There’s no storms or clowns.

Nimona - Family & Relationships - Picture of Ballister and Ambrosius in loving embrace

Family & Relationships

Later in the movie it's revealed that Nimona is over 1,000 years old and her first friendship was destroyed by townspeople who were afraid of her shape shifting abilities.  In the chaos a fire broke out and killed everyone in the town, including her friend’s parents, and her friend hated her so much that she established an entire line of tradition around hating shape shifters.  Homosexual lovers Ballister and Ambrosius are torn apart when they are thrust on opposing sides, and the movie depicts both grieving on several different occasions.  When Nimona is presumed to be dead, the entire city greives her loss and erects a memorial.

Ballister and Ambrosius kiss.  After crashing into a bathroom with a naked man shown from the waist up, Nimona looks down and asks the man if it’s “cold in here”, at which point he thrusts his hands down to cover his off-screen crotch.

While Nimona is sleeping, Ballister sneaks out to have a secret meeting.  Nimona runs away after she has a fight with Ballister.

There’s no divorce.

Nimona - Other Content - Picture of Nimona spray painting the anarchy symbol

Other Content

In addition to Nimona's shape shifting abilities, this movie also has magical futuristic elements like energy weapons and hover cars.

While there's no time travel to confuse children, there are several flash backs, including a false one that Nimona tells as a joke.

This movie was clearly made to push an LGBT message; you can read more about that in the messages section above.

This is a violent movie, but not in the usual sense; the numerous fighting scenes simply end with characters getting knocked out rather than killed.  Instead, the unusual violence is things like Nimona calling for murder at every opportunity and even drawing murderous stick figure pictures, which is disturbing for a children's movie.  Additionally there's a long drawn out scene where Nimona attempts suicide because no one likes her, which is not a thought that should be put into children's heads.  In another scene a character is stabbed through the stomach and flails around during a violent death, but then the viewer learns it was just Nimona pretending to be the character and she is unharmed.  While the exact moment isn't specifically shown on screen, Ballister's arm is cut off by Ambrosius, a fact that is discussed on several occasions.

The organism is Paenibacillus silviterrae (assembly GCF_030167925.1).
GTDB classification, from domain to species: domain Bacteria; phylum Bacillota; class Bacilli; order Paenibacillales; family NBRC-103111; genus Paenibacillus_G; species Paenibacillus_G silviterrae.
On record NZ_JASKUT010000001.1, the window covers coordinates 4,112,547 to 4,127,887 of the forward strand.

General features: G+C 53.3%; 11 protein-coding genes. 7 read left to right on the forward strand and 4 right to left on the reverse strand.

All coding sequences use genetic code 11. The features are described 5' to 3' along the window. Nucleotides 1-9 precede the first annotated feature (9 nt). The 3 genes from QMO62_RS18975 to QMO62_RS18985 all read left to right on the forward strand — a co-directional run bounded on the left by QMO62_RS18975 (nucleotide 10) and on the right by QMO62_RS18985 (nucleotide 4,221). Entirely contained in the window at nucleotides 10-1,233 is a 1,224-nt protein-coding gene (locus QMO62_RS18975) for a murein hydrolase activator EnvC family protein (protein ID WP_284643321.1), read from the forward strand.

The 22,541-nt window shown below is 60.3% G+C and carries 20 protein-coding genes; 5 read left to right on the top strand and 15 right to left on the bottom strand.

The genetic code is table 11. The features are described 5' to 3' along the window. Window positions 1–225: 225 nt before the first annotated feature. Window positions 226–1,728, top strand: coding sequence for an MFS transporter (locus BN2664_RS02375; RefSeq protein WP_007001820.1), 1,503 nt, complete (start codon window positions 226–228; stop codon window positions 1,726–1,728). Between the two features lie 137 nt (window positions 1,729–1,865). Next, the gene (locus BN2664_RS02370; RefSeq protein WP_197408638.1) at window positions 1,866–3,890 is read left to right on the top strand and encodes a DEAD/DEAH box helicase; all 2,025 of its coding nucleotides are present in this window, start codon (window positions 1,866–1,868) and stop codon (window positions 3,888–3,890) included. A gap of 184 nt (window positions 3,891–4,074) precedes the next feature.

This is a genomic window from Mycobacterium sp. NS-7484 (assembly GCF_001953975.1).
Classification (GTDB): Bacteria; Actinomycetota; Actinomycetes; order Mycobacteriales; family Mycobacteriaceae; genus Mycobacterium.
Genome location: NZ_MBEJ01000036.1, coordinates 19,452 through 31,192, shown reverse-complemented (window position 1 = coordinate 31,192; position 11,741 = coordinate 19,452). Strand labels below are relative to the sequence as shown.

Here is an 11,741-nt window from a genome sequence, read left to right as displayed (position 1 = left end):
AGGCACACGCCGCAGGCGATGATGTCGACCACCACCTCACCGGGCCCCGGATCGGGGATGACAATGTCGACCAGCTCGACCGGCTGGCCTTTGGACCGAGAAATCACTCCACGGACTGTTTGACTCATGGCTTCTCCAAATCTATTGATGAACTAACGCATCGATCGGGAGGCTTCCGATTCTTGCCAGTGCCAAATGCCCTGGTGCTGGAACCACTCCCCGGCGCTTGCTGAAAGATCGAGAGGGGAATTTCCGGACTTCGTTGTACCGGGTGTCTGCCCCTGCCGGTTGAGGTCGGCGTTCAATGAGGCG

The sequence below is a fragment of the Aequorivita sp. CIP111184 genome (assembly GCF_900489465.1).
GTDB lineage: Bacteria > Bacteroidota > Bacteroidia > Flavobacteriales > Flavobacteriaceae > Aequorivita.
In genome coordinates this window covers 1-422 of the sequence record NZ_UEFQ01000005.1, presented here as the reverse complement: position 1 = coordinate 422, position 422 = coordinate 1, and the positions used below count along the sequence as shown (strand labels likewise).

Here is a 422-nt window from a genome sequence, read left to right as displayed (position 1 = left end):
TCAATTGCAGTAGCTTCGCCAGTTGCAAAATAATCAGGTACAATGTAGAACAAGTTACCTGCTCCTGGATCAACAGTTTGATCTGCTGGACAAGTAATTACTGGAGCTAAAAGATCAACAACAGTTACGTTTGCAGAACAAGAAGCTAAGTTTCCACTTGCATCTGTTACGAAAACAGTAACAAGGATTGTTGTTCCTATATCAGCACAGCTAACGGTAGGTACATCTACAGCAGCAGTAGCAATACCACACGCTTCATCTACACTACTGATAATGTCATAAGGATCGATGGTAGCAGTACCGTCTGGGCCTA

As mentioned in the messages section above, this movie has an anarchist message.  The Director (the bad guy in the movie) seems to represent a political figure, a religious figure, and tradition.  The knights follow her like a religious cult, the people follow her traditions like a religion, and the people obey her as a political leader.

The movie does a good job at invoking feelings when it wants to.  There's a lot of excitement and anticipation when Ballister and Nimona are running away and fighting, which is really heightened by the choice of catchy music for these scenes.  In contrast, there's also several scenes that elicit strong feelings of sadness.

Originally forcing herself onto Ballister as a sidekick, Nimona and Ballister form a friendship with sprinklings of a father-daughter relationship, yet she calls him "boss".  "Boss" is an odd term for the type of relationship they have and it feels like the writers intended it to represent something, but I don't know what.

There's no evolution.


Nimona is a dark movie with LGBT and anarchist messages.  While it advertises itself as a fun and cool movie for children, the movie's content suggests otherwise.